My first few years on the West Coast were full of whale-watching near-misses. Everywhere I went, people told me the whales had just left.
Tourists on Galiano Island burst into the bed and breakfast gushing about the pod of orcas they’d watched from the shoreline. I wasn’t jealous, because I figured whales were an everyday occurrence on the coast. Ten years later, and I still haven’t seen an orca.
The owner of the Longhouse Gift Shop on Haida Gwaii told me she’d watched grey whales playing in the bay just the day before — watched them through the window of the gift shop all morning. It took me seven years of island visits before I saw my first Haida Gwaii whale.
The secret, in the end, was connecting with people who knew about whales, and visiting sites on the Whale Trail at the right time of year.
While now isn’t the time to travel, if you happen to live in an area frequented by whales, or are happily planning for future adventures, here are a few tips for whale watching…
Watch for people watching whales: Spotting spray on the horizon can be tricky, especially if you don’t know what to look for. Spotting people spotting whales is a lot easier!
That’s how I saw my first whale, likely a Humpback based on its heart-shaped spray. I was driving California’s iconic Highway 1 north of Big Sur when I noticed a bunch of cars on the shoulder. People were looking out to sea, so I pulled off to look too.
The whale was a kilometre offshore, but the connection was immediate. Every minute or two it would spray a jubilant fountain high in the air, and all us humans onshore would gasp. Seeing your first whale is like seeing a dinosaur; it’s like stepping back in time or visiting a distant galaxy.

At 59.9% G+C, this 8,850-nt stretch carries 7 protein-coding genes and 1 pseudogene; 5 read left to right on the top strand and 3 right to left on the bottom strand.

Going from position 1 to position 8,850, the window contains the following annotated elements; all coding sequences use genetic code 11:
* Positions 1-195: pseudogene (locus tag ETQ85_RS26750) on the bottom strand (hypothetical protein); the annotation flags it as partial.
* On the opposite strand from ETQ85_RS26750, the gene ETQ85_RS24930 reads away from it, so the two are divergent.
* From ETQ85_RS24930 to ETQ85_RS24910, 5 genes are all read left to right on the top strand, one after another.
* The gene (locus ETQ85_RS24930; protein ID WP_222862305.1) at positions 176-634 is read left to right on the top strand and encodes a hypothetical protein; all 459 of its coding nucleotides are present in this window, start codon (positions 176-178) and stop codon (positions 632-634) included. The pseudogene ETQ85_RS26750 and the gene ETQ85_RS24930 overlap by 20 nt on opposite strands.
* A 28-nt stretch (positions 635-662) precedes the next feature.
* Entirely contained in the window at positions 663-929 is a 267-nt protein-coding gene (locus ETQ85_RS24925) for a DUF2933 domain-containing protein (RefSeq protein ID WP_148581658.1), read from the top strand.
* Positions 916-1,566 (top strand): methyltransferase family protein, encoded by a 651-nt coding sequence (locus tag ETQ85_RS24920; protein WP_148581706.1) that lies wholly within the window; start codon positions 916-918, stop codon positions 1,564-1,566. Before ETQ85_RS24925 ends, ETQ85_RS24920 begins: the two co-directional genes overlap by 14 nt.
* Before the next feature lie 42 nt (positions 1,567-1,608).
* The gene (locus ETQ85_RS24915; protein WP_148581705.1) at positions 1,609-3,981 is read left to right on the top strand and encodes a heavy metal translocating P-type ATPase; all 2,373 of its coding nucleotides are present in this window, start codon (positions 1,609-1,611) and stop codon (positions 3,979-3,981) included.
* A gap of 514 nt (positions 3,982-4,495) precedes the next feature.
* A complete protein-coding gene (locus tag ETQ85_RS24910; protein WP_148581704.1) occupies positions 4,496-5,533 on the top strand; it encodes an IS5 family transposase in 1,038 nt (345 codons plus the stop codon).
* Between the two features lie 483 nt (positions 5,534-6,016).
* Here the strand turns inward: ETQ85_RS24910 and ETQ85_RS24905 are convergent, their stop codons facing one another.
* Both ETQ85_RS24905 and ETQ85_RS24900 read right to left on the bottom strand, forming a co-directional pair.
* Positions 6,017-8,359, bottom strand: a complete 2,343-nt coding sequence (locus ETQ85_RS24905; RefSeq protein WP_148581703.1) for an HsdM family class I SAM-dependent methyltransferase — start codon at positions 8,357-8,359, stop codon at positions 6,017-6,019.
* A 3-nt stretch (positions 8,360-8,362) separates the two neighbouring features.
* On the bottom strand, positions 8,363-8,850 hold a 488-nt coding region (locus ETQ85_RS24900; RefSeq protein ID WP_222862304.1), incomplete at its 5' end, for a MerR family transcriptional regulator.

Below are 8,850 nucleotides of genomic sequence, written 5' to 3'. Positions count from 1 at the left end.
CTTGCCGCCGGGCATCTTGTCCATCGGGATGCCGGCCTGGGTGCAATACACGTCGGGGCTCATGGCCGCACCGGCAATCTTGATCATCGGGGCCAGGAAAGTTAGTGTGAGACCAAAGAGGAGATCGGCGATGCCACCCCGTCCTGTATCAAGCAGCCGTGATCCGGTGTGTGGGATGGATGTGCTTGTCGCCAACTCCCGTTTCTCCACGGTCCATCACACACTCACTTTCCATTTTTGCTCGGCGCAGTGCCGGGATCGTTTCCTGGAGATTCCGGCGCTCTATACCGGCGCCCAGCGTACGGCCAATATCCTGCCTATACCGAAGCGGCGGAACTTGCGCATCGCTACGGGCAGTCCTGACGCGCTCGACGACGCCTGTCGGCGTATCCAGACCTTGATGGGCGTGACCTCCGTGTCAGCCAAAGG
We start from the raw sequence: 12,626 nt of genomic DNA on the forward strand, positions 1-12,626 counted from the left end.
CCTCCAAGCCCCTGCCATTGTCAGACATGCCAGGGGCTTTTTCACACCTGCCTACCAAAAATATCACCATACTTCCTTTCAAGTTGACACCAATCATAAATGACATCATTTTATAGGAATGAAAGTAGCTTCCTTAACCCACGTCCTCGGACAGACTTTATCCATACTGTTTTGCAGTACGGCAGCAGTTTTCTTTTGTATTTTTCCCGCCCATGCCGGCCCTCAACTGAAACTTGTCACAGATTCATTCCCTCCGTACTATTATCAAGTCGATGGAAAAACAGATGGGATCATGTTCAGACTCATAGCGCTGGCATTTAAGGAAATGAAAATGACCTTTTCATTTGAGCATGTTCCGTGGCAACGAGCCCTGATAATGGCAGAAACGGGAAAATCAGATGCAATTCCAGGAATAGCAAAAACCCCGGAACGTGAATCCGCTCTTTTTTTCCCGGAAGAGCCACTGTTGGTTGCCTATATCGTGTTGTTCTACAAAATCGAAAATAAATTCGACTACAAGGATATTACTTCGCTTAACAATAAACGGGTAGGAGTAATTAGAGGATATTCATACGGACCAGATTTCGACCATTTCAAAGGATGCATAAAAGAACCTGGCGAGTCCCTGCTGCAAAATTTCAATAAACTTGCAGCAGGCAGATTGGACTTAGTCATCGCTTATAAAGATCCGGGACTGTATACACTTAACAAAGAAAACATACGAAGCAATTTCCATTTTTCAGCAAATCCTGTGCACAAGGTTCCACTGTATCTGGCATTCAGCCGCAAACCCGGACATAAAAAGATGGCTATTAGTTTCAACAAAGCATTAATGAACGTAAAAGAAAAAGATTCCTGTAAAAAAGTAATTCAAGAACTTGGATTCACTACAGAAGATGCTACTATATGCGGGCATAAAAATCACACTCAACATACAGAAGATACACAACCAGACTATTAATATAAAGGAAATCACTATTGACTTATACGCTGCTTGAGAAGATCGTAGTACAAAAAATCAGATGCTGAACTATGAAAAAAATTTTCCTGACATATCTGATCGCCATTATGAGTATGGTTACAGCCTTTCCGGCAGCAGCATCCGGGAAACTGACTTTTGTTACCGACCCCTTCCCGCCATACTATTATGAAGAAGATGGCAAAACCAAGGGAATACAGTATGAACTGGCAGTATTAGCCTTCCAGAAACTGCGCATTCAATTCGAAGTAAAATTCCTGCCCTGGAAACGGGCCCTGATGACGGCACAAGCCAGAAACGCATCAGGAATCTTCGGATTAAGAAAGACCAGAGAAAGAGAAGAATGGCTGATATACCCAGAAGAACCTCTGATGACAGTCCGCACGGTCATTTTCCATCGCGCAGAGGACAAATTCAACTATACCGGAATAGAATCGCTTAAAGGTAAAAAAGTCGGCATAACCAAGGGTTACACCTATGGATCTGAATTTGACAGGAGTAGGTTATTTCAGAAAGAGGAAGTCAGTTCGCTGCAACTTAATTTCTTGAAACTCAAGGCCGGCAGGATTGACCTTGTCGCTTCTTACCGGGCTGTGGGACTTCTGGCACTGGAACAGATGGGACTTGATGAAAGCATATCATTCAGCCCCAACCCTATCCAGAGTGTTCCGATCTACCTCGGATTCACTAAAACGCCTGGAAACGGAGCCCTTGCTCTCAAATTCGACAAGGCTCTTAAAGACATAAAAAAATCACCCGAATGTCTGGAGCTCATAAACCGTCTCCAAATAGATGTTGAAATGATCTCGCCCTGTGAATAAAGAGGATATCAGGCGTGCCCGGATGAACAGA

Scan the sea: My friend Phil has seen a lot of whales. Is he lucky? Maybe a little. But he also works really hard. His eyes are always on the horizon: scanning for whale blows, the flash of a fin, or crowds of birds feeding on the same fish as the whales. If you see the tell-tale splash of a whale breach, keep your eyes on the spot — a second breach often comes right after the first.
Research migrations: On the West Coast, humpbacks and orcas are more common in summer. Grey whales migrate northbound in the spring and southbound from November to January. Visit thewhaletrail.org to learn the best times to see different species, and the best spots to see them from shore.
In Haida Gwaii, grey whales come close to shore to feast on herring spawn every spring — knowing when and where to look made finding them a lot easier!
Watch wildlife responsibly: Keep your distance from wild animals to protect you and the animal. Don’t try to touch or feed animals — it can harm them, and is often against the law. The shore is a great place to watch whales, but if you choose to watch from a boat, know the local regulations before you go. If you choose a guiding company, be sure to select one that practices responsible whale watching.
Please note that Provincial Health Protocols currently advise against travelling outside your region to help prevent the spread of COVID-19.
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